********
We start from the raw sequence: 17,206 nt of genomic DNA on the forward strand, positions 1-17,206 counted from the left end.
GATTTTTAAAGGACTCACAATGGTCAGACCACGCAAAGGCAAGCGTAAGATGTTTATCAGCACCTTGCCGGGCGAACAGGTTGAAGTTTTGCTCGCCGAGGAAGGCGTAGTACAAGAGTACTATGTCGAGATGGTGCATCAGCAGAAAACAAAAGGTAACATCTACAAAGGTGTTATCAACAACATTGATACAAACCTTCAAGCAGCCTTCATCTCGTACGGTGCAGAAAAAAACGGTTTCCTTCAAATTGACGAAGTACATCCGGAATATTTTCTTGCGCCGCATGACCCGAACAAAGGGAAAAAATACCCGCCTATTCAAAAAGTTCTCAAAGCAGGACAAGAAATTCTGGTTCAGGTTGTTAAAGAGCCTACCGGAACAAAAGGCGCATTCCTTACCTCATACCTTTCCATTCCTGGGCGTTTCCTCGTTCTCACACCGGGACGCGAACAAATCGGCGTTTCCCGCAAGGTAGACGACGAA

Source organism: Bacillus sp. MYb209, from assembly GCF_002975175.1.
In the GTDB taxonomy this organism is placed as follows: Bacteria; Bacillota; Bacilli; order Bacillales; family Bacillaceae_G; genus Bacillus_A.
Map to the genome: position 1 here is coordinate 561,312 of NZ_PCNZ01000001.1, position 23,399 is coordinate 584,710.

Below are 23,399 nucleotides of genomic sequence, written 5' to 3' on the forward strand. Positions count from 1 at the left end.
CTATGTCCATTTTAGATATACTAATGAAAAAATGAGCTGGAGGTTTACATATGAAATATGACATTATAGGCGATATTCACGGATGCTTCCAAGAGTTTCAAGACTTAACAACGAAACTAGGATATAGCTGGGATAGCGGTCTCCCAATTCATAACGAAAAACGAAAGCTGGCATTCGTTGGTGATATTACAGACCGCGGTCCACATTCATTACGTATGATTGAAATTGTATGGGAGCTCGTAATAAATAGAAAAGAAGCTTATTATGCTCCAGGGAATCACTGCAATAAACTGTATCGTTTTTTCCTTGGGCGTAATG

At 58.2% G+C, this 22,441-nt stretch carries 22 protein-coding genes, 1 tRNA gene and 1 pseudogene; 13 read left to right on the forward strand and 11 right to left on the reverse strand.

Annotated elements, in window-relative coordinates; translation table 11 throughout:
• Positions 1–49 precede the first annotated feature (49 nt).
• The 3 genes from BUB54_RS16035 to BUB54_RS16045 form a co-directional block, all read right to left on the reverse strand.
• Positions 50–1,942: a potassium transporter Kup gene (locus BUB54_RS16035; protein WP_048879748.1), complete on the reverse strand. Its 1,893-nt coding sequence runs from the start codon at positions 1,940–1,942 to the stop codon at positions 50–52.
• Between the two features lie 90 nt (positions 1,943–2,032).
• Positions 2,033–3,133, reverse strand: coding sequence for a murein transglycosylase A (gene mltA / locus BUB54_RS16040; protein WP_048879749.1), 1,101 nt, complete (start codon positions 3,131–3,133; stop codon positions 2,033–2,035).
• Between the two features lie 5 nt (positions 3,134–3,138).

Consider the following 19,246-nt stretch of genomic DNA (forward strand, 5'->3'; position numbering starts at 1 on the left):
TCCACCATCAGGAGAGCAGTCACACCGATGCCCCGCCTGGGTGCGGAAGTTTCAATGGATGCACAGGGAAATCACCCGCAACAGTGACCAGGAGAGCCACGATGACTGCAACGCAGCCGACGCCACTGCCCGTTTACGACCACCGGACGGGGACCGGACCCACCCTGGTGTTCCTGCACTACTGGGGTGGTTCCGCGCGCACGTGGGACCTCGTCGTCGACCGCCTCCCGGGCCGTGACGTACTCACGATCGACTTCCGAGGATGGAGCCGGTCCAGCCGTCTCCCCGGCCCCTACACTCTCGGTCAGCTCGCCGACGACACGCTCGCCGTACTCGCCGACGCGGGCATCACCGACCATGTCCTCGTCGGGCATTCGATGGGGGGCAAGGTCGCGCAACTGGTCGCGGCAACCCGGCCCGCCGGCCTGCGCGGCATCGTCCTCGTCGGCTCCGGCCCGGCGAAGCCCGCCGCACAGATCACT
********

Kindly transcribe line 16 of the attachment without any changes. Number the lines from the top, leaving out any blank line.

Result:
Consider the following 19,246-nt stretch of genomic DNA (forward strand, 5'->3'; position numbering starts at 1 on the left):